The Critical Disability Studies and Critical Prison Studies caucuses invite paper proposals for a jointly sponsored panel at the American Studies Association conference in Chicago in 2017. We seek papers exploring the phenomenon of “carceral humanism” in policing, jailing, and other forms of imprisonment and institutionalization.

James Kilgore names as “carceral humanism” the strategy of portraying jails and immigrant detention centers as social service providers, especially mental health service providers, in order to secure more funding and public support for these institutions in the face of now mainstream critiques of racially disproportionate mass incarceration (“Repackaging Mass Incarceration,” Counterpunch, June 10, 2014). The attempt to divert funds to jails and detention centers in the name of rehabilitation, health and wellness is alarming given that urban and rural communities continue to face massive gaps in mental health services and survival resources, such as housing, for disabled people.

Disabled scholars, artists, and activists, such as Leroy Moore, have pointed out that disabled people, especially disabled people of color, are disproportionately targeted for police brutality and abusive treatment while imprisoned. Because policing and imprisonment work to debilitate, injure, and harm people, both physically and psychically, activists have critiqued attempts to portray sites of surveillance and incarceration as spaces for healing and creating wellness.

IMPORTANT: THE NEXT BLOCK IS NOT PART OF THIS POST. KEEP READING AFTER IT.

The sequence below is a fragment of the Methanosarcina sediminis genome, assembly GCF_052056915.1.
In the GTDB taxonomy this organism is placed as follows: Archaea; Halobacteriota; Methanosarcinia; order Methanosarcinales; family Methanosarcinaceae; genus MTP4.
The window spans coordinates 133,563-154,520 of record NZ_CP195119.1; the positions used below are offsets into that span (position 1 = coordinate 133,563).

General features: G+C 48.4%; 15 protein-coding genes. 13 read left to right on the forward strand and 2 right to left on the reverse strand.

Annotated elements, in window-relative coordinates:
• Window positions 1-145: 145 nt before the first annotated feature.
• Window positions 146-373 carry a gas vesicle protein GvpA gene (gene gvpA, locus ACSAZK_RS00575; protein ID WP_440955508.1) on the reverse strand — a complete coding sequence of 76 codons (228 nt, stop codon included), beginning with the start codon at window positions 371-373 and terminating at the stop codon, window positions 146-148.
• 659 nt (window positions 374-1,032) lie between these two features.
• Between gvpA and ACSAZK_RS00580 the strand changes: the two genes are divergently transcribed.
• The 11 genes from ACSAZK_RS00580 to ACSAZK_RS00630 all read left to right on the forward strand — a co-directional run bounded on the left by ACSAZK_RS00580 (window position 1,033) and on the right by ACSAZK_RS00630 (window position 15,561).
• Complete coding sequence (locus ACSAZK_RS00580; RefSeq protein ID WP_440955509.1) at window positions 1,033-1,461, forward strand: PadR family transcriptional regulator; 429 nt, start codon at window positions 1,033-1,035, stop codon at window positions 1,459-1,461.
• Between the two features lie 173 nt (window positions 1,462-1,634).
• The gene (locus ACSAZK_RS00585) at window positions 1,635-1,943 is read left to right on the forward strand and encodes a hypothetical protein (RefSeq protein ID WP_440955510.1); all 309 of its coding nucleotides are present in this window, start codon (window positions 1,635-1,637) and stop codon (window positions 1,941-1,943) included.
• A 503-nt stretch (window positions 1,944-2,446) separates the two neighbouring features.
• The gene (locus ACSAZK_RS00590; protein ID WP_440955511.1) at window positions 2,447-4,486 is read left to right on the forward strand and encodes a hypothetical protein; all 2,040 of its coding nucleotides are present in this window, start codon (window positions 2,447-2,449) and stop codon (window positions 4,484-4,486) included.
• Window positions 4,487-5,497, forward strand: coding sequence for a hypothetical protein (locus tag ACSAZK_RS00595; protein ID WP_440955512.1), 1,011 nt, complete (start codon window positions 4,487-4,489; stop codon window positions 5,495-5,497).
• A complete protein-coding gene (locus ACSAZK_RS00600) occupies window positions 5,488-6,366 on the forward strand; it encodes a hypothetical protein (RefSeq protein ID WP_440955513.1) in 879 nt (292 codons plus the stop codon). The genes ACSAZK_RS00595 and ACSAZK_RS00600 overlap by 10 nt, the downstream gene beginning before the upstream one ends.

We seek papers and panelists that bring the frameworks of critical disability studies and critical prison studies to bear on various forms of carceral humanism, such as:

  • Mental health jails/units or mental health care (or lack thereof) in county jails
  • Therapeutic policing
  • Gender responsive prisons; ‘gay’ units in jails and prisons
  • Geriatric care in prisons
  • Group homes on lockdown
  • Administrative segregation units for transgender prisoners
  • College dorm style immigrant detention centers
  • Community corrections
  • Incarcerated and detained families and mothers with children
  • Facilities for the “criminally insane”

What do critical prison studies and disability studies each bring to bear on the phenomenon of carceral humanism and similar historical practices? How are institutions of policing and imprisonment presenting themselves as supposed providers of care, health, and wellness, or how have they done so in the past? What are the consequences of such collisions? How do policing and sites of imprisonment work to debilitate and disable? What lessons can we learn about prison abolition from the effort to deinstitutionalize the containment of disabled people in the mid-twentieth century?

Please submit by January 10  to Jess Whatcott (jesswhatcott@ucsc.com) and Liat Ben-Moshe (liat.benmoshe@utoledo.edu) the following information: paper title; maximum 500 word paper abstract: and first name, last name, affiliation, e-mail address, and a 350 word biographical statement. 

Post date: January 3, 2017